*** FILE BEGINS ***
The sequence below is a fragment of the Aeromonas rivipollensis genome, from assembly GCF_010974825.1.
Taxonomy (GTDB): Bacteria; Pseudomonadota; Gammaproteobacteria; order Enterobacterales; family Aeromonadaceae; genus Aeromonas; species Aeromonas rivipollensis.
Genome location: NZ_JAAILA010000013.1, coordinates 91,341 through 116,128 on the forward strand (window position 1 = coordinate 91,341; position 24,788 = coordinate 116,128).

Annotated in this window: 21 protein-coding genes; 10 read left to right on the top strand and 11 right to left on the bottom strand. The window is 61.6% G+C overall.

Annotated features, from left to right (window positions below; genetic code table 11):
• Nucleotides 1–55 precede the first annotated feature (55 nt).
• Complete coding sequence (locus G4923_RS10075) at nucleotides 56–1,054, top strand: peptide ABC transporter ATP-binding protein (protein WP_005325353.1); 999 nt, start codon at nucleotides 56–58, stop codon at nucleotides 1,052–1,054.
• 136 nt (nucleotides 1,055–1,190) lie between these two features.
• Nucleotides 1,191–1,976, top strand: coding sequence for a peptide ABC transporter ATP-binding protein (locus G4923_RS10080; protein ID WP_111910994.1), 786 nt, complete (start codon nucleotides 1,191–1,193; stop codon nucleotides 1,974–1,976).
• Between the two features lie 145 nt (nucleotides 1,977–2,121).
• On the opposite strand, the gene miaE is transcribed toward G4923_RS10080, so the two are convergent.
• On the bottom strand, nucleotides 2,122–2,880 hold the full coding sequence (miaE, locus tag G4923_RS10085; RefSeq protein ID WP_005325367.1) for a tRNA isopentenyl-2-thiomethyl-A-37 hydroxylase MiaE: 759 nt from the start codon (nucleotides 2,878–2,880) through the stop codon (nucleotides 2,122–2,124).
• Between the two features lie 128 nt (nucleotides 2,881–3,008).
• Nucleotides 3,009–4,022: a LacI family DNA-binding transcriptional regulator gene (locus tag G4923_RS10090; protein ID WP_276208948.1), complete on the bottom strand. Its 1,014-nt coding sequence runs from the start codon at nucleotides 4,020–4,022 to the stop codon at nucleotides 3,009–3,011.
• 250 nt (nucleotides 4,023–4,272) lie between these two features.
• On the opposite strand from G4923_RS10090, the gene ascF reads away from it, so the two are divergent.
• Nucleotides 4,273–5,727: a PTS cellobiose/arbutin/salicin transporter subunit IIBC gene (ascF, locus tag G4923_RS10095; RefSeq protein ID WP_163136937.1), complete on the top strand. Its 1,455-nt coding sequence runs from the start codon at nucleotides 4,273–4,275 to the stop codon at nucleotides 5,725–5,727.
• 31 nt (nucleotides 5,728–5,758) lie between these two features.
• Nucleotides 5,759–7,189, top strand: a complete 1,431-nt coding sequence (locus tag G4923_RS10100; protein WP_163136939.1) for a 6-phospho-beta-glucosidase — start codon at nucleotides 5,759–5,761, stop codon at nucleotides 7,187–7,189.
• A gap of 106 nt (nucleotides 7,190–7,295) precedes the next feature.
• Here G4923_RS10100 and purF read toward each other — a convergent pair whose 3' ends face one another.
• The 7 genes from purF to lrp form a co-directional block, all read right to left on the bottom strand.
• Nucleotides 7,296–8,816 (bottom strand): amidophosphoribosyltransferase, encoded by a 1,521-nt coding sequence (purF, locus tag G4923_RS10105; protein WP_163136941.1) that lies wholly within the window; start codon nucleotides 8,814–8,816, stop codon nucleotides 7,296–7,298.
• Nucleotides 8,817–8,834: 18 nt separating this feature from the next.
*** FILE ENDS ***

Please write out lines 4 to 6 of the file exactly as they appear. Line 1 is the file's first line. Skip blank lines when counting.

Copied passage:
Annotated in this window: 21 protein-coding genes; 10 read left to right on the top strand and 11 right to left on the bottom strand. The window is 61.6% G+C overall.

Annotated features, from left to right (window positions below; genetic code table 11):
• Nucleotides 1–55 precede the first annotated feature (55 nt).